• Both blank and not English (judging from the title, German again): [52]
    • Not English (written in what looks like Devanāgarī, so I’d guess Hindi): [53]
    • Blank: [54]
    • Blank: [55]
    • Not present herein: [56]

So, of the thirty-three valid hits, thirty (89%) unambiguously use SHOW usuress being used in the singular. None of the other three hits (11%) show usuress being used in the plural — it is only that neither do they unambiguously show it being used in the singular (however, considering that two of those three (the 1980 and 1990 citations) talk about the Fyodor Dostoyevsky’s Crime and Punishment character Raskolnikov, whom several previous citations thereinbefore discuss, it not in the slightest bit realistic to argue that they could be erroneously using usuress in the plural). So it seems that Google Book Search can offer no examples of usuress being used in error as you describe. Add to that that it is extremely unlikely for someone to misspell usurers thus in writing, and that it even less unlikely that someone would key such a bizarre typo (for usurers to become usuress that penultimate ‘r’ would have to be replaced with an ‘s’, which I imagine to be a very rare error, as those two keys do not neighbour each other on a standard qwerty keyboard). Face it, your claim that usuress is a “common misspelling of usurers” is baseless, both in that there is no evidence that anyone ever makes such a mistake and in that even theoretically the likelihood of such a manglism is tiny. Moreover, I challenge you to find even one unambiguous example in a published work of usuress being used as you say it does. The sense of usuress used to mean usurers is so rare (probably non-existent) that it wouldn’t even meet WT:CFI for a normal word, let alone the far higher level of usage that would logically be expected before a form could legitimately considered a “common misspelling”. And in the face of all that, you even claim that usuress is more often used as a misspelling of usurers than it is used to mean a female usurer! At the moment, all you are doing is inexplicably and unjustifiably asserting your unreasonable POV. † Raifʻhār Doremítzwr 21:22, 7 June 2007 (UTC) (Yeesh, what a waste of time that was. Still, at least usuress will now be Wiktionary’s best-cited entry second-best-cited entry (cf.: eisteddfodau with thirty-six citations provided by — guess whom? ··· I’m such a nerd; I should really get a life…)

Your argumentation skills are getting more bizzare.
What published books don't spell-check the text prior to publication?
What published books are edited by a professional-level editorial staff, prior to publication?
Why then, would you expect to see the errors that have been corrected to appear in published texts?
How does your providing thirty-three citations (about half over 30% [15/43 - I shouldn't have trusted your numbers above] of which are erroneous) prove that "useress" is not already corrected in thousands upon thousands of published texts? This terms is first and foremost an error.
Once again, why are you antagonistically mangling entries while they are under discussion?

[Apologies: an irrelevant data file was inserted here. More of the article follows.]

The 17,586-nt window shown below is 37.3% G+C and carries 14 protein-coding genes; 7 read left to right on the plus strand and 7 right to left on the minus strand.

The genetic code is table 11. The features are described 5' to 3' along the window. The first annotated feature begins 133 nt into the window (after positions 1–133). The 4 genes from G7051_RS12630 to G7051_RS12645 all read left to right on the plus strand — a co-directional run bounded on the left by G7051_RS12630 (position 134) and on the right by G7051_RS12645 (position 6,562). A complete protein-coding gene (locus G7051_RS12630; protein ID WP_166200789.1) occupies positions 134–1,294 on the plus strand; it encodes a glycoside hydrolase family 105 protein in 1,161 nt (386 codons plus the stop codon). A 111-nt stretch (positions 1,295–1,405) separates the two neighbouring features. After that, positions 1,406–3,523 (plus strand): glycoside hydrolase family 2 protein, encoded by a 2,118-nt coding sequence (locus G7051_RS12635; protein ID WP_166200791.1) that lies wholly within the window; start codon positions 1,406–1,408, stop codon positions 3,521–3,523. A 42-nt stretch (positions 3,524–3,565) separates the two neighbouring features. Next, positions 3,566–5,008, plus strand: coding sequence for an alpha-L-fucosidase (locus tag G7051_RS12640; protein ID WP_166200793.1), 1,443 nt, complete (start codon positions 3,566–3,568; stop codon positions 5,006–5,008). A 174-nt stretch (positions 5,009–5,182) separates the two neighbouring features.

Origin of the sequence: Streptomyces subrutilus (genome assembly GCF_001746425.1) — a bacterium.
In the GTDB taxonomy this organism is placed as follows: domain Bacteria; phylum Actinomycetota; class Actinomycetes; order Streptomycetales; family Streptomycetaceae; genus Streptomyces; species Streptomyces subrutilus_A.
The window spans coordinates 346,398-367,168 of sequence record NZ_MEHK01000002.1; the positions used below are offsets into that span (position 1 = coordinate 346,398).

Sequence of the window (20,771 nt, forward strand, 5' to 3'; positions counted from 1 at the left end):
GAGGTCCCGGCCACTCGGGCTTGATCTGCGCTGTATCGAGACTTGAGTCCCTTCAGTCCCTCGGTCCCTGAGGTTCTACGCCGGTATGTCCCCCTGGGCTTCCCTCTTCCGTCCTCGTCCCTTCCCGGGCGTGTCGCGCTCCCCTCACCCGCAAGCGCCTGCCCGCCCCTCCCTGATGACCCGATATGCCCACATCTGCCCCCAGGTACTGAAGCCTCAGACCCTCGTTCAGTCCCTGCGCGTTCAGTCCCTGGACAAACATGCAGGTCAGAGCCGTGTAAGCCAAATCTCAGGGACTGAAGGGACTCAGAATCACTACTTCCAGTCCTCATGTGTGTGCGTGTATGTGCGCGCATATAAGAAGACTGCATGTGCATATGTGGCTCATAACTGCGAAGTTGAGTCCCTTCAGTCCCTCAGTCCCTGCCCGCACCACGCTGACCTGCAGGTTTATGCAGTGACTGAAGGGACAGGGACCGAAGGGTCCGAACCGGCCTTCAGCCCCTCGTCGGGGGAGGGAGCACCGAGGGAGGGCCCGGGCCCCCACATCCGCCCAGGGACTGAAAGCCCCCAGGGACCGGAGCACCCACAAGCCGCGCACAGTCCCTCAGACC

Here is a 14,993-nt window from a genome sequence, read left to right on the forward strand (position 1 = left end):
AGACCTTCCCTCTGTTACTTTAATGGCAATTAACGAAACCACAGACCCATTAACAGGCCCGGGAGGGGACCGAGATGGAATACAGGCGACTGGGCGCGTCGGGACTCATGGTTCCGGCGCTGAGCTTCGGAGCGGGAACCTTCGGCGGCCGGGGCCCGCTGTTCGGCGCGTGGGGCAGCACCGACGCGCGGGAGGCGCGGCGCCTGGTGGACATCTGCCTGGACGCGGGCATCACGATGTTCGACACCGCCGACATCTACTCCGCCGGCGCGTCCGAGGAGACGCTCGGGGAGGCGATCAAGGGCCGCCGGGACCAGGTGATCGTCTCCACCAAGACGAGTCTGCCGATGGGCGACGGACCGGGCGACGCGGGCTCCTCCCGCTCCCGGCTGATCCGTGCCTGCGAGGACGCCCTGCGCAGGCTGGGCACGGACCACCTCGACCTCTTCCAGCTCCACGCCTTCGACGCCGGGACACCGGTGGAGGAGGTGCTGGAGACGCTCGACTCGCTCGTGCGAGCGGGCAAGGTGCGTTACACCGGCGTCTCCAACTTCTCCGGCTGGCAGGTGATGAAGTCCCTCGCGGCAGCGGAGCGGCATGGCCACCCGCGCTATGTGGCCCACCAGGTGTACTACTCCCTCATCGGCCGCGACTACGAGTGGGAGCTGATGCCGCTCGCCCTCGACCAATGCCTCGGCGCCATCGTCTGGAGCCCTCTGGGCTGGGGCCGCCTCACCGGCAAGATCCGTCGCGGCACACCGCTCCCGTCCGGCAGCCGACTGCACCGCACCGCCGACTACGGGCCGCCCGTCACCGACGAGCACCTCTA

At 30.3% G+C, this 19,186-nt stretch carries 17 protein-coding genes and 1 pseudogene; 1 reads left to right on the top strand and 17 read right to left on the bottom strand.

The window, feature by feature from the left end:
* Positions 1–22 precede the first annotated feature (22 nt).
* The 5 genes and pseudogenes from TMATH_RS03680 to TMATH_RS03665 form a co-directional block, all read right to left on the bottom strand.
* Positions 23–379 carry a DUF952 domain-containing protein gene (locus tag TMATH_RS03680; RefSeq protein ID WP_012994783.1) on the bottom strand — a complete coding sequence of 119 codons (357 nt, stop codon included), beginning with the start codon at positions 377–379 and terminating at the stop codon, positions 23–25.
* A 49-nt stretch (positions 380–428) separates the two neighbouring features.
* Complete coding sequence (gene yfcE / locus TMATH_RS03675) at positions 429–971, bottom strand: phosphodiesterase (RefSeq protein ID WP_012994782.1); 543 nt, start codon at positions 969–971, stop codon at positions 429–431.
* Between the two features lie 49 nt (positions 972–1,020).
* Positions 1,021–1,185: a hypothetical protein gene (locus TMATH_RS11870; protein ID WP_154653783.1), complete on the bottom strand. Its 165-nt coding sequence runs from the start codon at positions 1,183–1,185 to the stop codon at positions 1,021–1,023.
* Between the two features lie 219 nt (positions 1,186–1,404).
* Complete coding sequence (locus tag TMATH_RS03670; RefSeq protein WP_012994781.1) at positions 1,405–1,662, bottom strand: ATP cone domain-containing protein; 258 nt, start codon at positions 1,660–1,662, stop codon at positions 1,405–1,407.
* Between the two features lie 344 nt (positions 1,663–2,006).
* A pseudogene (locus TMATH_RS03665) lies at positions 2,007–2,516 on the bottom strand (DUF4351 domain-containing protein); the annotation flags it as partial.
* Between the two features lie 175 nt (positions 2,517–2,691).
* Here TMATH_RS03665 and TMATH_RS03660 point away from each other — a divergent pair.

--Connel MacKenzie 22:22, 7 June 2007 (UTC)
Furthermore, calling it "my" claim, is incorrect. (Try any spell-check program you have available.) Calling it "insane" is a personal attack. --Connel MacKenzie 22:52, 7 June 2007 (UTC)
OK, point taken in re the fact that published books are almost always spell-checked. However, I’d still like to see some evidence for your claim that “usuress” occurs more commonly as a typo than as an intentionally written word (“This terms is first and foremost an error”). And yes, it is your claim unless you can cite a source which states that usuress is a common typo. Spell-checking programs are hardly perfect (e.g.: the Microsoft Word spellchecker autocorrects “fora” to “for a”; consider that fora is far more common that usuress), so their lacking rare terms is hardly surprising and to cite that fact is a weak argument. Google returns 245 hits for the search term usuress — of those, 123 would have to treat usuress as a plural or numerically ambiguously in order to justify placing the common misspelling definition first (unless you’re unwilling to accept Google search results as representative samples); if you can find even a tenth that number treating usuress thus, then the misspelling definition is (perhaps) justified (however, I doubt that there’d even be that many).
FTR, I was calling your claim insane, not you — do understand that despite past difficulties, I do respect you and your work on Wiktionary (my only real complaint about you is that your arguments are often too subjective / lack objective consistency). Needless to say, no personal offence was intended, and I regret any taken. However, let me just point out that you’re being a tad hypocritical (“why are you antagonistically mangling entries while they are under discussion?”) — taking the subjectively-used term “mangling” to mean “editing”, you did the same yourself first! Not to shout ipse dixit, but the discussion certainly was not over when you added the misspelling definition (hence my, admittedly OTT, reaction). † Raifʻhār Doremítzwr 02:10, 8 June 2007 (UTC)
Oh, BTW, I did not lie about the numbers (and I take the implicit accusation that I did as an insult); read what I write more carefully next time: “So, of the thirty-three valid hits, thirty (89%) unambiguously use usuress being used in the singular” (please excuse the bad grammar which I only just noticed; struck) — note that twelve of the hits returned by Google Book Search were invalid (they are enumerated after the singular use and ambiguous use lists hereinbefore); at the beginning I said that Google Book Search returned forty-five hits for the search query usuress (“the 45 hits returned by Google Book Search[57]”). 45 - 12 = 33. I did not lie; QED. † Raifʻhār Doremítzwr 02:20, 8 June 2007 (UTC)